Monday, November 24, 2008

Government budget deficits - cyclical versus structural: lessons from the 1970s

There is considerable discussion in Australia at the present time about the Australian Government's apparent reluctance to run a budget deficit. There is also criticism of the Government's apparent desire to still cut costs at a time of downturn. To a degree, the discussion confuses different issues.

The first key thing to note is the difference between cyclical and structural deficits.

In simple terms, a cyclical deficit comes about because revenue rises and falls with changes in economic activity. With given spend, the budget is in surplus at one point, then goes into deficit, then comes back into surplus. This provides a cushioning effect. Counter cyclical spend fits within this definition because it is specifically time limited.

A structural deficit is different. Here changes to the pattern of revenue and expenditure occur such that a deficit appears independent of the level of economic activity, continuing even at times of higher activity.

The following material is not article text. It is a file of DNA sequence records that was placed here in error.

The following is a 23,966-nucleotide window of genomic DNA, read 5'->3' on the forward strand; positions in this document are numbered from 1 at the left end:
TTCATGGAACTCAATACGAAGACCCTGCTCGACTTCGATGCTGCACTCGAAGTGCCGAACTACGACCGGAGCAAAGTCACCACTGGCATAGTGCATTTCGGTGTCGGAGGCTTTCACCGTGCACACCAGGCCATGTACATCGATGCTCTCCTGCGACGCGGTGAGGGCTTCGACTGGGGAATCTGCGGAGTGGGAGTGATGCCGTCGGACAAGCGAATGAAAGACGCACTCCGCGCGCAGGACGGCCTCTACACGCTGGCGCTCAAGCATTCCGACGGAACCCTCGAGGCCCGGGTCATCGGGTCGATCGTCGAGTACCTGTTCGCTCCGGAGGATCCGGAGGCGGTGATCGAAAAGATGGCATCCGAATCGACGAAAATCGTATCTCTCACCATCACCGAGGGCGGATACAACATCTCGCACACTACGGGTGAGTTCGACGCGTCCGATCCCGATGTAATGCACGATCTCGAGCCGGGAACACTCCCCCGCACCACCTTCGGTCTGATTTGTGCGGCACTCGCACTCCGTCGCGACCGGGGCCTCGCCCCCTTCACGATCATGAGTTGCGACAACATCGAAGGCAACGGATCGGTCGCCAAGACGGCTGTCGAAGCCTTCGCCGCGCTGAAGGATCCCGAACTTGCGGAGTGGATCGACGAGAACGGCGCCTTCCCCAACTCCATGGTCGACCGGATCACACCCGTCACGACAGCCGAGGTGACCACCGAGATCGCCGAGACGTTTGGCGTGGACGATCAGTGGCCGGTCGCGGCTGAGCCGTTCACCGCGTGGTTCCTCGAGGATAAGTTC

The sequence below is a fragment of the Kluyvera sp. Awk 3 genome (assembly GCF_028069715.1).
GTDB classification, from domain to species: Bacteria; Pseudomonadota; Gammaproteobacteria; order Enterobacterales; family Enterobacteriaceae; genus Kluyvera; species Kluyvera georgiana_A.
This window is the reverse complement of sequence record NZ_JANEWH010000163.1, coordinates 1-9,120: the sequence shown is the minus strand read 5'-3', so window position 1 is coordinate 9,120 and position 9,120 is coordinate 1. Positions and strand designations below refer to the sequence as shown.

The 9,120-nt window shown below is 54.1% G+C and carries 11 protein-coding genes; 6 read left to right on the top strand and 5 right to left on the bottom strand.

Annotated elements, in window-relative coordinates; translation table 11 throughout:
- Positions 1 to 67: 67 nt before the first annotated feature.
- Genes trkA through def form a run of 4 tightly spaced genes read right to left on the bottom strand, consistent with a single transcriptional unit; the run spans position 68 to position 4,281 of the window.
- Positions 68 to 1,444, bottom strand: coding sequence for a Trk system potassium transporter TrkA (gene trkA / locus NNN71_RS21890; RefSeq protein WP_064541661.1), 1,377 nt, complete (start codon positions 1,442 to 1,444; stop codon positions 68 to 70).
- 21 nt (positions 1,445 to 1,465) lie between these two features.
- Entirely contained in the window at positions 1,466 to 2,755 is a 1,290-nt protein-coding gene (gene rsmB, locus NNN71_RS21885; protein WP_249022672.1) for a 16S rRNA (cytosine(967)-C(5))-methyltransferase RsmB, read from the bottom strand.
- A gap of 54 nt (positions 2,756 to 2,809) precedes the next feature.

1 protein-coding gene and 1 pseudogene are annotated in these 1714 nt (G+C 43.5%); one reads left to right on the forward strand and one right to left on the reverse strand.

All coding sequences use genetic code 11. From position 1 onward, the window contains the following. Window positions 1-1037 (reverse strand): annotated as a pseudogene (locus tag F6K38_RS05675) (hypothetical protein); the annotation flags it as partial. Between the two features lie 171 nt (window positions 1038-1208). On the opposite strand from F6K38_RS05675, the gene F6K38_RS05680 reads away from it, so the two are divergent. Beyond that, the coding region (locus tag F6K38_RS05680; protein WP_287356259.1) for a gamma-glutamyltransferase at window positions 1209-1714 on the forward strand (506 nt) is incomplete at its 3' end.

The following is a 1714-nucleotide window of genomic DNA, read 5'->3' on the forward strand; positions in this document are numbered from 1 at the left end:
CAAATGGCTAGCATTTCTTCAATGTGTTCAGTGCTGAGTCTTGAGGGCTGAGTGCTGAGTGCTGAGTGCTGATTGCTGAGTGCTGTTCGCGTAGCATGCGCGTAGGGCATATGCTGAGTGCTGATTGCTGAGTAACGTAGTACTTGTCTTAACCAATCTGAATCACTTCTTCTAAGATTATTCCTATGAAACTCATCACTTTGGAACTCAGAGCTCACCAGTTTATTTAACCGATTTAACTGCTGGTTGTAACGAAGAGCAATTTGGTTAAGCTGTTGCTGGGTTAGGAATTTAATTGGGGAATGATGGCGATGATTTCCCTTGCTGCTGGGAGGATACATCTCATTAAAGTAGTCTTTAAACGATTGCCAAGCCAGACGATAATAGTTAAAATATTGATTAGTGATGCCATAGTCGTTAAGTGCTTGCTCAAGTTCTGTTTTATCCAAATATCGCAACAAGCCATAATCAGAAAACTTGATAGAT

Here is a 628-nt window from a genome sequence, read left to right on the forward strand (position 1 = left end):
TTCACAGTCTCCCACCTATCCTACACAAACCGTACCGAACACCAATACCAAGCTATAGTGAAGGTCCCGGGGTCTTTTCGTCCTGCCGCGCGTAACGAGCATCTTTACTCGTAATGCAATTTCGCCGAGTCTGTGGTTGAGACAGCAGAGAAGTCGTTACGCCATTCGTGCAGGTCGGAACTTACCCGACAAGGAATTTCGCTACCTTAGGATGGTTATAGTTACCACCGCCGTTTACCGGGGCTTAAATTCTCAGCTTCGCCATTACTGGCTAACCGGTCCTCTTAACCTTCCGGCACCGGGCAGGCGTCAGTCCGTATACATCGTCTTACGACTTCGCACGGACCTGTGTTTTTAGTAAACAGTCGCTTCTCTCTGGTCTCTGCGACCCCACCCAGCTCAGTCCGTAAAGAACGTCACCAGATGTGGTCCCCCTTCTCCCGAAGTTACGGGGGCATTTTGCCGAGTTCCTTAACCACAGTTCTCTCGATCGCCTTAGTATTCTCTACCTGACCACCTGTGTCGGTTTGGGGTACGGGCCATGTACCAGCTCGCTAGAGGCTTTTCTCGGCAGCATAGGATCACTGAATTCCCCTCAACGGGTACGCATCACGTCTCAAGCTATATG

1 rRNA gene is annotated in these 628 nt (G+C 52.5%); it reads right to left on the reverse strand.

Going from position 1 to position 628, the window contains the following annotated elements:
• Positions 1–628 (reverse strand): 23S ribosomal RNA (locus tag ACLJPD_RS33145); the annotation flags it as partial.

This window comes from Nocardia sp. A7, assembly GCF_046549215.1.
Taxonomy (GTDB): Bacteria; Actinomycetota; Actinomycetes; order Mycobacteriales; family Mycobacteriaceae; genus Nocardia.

The 1970s saw the end of the old concept of the welfare state. One reason for this was that Government spending patterns in many countries ended up with specific built in features that ensured growth in spend faster than could be supported by the longer term trends in economic activity. This could not be accommodated through increased taxation, leading to persistent structural deficits. This crowded out private sector activities and helped build in inflation.

We do not want to go there again. So the issue about deficits is not just the immediate impact, but also the nature of the deficits themselves. We need to avoid the creation of structural deficits.

This leads me to my second point.

The need to control spending, to get the best value from Government spend, continues independent of the state of the economic cycle. We need to prune fat just as much during downturns as at other times. More so in fact, because in this type of downturn financial disciplines can easily become relaxed. Further, Government has a continuing need to re-set priorities as needs change

Pruning spend has an economic impact. In times like this, every dollar we save is simply a dollar that we can then spend in another way.

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